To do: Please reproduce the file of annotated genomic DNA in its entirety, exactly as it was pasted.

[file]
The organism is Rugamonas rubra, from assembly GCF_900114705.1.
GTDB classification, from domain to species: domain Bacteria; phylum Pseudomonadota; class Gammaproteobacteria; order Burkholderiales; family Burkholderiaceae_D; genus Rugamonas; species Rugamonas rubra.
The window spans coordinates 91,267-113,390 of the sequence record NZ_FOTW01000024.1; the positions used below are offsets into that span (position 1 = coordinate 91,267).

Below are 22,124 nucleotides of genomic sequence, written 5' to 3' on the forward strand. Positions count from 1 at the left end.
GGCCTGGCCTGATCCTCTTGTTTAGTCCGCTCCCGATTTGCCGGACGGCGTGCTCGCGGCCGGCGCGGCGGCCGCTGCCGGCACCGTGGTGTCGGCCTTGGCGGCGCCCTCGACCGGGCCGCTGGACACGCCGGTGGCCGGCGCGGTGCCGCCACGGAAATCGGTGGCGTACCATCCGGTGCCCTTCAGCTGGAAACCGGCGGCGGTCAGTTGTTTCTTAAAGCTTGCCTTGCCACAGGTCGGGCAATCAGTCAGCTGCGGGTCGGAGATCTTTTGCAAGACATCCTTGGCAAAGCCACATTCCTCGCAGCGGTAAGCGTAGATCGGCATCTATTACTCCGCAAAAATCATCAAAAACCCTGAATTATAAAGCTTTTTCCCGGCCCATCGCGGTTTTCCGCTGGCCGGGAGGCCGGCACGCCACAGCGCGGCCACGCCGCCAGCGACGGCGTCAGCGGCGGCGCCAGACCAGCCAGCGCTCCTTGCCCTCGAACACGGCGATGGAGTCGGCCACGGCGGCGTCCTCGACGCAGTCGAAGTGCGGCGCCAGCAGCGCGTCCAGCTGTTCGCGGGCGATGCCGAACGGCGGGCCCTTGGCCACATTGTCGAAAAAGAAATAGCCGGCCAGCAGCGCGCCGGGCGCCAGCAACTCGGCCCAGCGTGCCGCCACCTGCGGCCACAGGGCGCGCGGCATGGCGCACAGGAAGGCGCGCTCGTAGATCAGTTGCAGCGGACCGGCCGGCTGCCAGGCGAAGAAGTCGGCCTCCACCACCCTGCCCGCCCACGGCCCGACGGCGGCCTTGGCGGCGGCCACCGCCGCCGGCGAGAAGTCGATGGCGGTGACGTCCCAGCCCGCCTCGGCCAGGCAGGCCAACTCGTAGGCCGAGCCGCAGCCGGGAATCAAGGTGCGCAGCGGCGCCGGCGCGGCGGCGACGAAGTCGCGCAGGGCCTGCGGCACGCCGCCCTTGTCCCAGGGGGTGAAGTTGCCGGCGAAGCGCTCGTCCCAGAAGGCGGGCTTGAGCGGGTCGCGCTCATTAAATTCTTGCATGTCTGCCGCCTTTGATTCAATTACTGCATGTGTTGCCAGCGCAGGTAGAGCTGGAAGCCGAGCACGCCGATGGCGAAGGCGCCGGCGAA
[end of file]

The organism is Rugamonas rubra, from assembly GCF_900114705.1.
GTDB classification, from domain to species: domain Bacteria; phylum Pseudomonadota; class Gammaproteobacteria; order Burkholderiales; family Burkholderiaceae_D; genus Rugamonas; species Rugamonas rubra.
The window spans coordinates 91,267-113,390 of the sequence record NZ_FOTW01000024.1; the positions used below are offsets into that span (position 1 = coordinate 91,267).

Below are 22,124 nucleotides of genomic sequence, written 5' to 3' on the forward strand. Positions count from 1 at the left end.
GGCCTGGCCTGATCCTCTTGTTTAGTCCGCTCCCGATTTGCCGGACGGCGTGCTCGCGGCCGGCGCGGCGGCCGCTGCCGGCACCGTGGTGTCGGCCTTGGCGGCGCCCTCGACCGGGCCGCTGGACACGCCGGTGGCCGGCGCGGTGCCGCCACGGAAATCGGTGGCGTACCATCCGGTGCCCTTCAGCTGGAAACCGGCGGCGGTCAGTTGTTTCTTAAAGCTTGCCTTGCCACAGGTCGGGCAATCAGTCAGCTGCGGGTCGGAGATCTTTTGCAAGACATCCTTGGCAAAGCCACATTCCTCGCAGCGGTAAGCGTAGATCGGCATCTATTACTCCGCAAAAATCATCAAAAACCCTGAATTATAAAGCTTTTTCCCGGCCCATCGCGGTTTTCCGCTGGCCGGGAGGCCGGCACGCCACAGCGCGGCCACGCCGCCAGCGACGGCGTCAGCGGCGGCGCCAGACCAGCCAGCGCTCCTTGCCCTCGAACACGGCGATGGAGTCGGCCACGGCGGCGTCCTCGACGCAGTCGAAGTGCGGCGCCAGCAGCGCGTCCAGCTGTTCGCGGGCGATGCCGAACGGCGGGCCCTTGGCCACATTGTCGAAAAAGAAATAGCCGGCCAGCAGCGCGCCGGGCGCCAGCAACTCGGCCCAGCGTGCCGCCACCTGCGGCCACAGGGCGCGCGGCATGGCGCACAGGAAGGCGCGCTCGTAGATCAGTTGCAGCGGACCGGCCGGCTGCCAGGCGAAGAAGTCGGCCTCCACCACCCTGCCCGCCCACGGCCCGACGGCGGCCTTGGCGGCGGCCACCGCCGCCGGCGAGAAGTCGATGGCGGTGACGTCCCAGCCCGCCTCGGCCAGGCAGGCCAACTCGTAGGCCGAGCCGCAGCCGGGAATCAAGGTGCGCAGCGGCGCCGGCGCGGCGGCGACGAAGTCGCGCAGGGCCTGCGGCACGCCGCCCTTGTCCCAGGGGGTGAAGTTGCCGGCGAAGCGCTCGTCCCAGAAGGCGGGCTTGAGCGGGTCGCGCTCATTAAATTCTTGCATGTCTGCCGCCTTTGATTCAATTACTGCATGTGTTGCCAGCGCAGGTAGAGCTGGAAGCCGAGCACGCCGATGGCGAAGGCGCCGGCGAA